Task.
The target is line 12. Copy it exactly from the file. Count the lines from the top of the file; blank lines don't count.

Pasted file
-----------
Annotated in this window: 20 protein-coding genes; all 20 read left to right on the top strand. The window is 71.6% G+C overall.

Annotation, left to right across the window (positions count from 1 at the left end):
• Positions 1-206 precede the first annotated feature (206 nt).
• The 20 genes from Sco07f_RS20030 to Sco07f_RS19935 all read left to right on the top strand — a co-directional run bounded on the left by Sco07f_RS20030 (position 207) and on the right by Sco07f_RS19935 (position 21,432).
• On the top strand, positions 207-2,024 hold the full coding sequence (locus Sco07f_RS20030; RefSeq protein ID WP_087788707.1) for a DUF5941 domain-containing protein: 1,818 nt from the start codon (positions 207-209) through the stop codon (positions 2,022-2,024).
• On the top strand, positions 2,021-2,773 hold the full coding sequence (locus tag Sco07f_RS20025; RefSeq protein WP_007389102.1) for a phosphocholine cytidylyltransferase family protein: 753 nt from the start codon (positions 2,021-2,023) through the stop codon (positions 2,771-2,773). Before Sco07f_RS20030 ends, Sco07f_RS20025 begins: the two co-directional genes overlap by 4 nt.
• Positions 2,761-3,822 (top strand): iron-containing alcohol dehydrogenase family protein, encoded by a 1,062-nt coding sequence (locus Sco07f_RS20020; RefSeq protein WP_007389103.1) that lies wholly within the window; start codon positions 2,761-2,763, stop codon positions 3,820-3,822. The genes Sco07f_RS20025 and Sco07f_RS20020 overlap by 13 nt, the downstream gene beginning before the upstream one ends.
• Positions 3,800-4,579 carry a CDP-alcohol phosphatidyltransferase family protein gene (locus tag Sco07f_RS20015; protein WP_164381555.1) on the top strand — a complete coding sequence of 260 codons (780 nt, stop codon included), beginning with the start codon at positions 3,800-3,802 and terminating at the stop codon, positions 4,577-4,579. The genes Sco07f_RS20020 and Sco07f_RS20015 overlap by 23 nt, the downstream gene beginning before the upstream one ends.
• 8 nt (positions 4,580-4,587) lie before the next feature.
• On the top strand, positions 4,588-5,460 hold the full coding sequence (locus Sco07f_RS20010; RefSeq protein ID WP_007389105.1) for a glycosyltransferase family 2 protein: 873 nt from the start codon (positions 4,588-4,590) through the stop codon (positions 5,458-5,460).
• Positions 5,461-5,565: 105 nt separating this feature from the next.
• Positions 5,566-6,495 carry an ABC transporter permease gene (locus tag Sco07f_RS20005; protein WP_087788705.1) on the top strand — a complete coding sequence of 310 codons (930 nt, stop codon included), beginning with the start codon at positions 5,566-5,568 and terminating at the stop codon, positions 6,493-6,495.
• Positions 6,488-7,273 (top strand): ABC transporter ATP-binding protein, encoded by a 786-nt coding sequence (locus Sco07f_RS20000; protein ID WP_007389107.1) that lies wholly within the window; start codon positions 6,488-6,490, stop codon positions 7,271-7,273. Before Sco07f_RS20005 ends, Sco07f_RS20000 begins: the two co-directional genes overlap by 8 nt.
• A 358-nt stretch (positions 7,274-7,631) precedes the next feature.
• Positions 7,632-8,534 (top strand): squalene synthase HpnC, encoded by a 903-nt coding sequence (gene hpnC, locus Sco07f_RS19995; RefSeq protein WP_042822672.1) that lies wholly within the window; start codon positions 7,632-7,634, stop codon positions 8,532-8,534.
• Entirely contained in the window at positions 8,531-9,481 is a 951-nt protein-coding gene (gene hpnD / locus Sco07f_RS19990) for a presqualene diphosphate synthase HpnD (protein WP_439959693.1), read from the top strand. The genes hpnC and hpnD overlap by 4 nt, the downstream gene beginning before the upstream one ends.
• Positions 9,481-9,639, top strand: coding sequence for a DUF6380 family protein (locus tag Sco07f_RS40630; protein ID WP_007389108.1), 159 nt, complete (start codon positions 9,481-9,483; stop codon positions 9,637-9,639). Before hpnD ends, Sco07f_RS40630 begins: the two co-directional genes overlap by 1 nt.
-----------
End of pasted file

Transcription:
• Positions 5,566-6,495 carry an ABC transporter permease gene (locus tag Sco07f_RS20005; protein WP_087788705.1) on the top strand — a complete coding sequence of 310 codons (930 nt, stop codon included), beginning with the start codon at positions 5,566-5,568 and terminating at the stop codon, positions 6,493-6,495.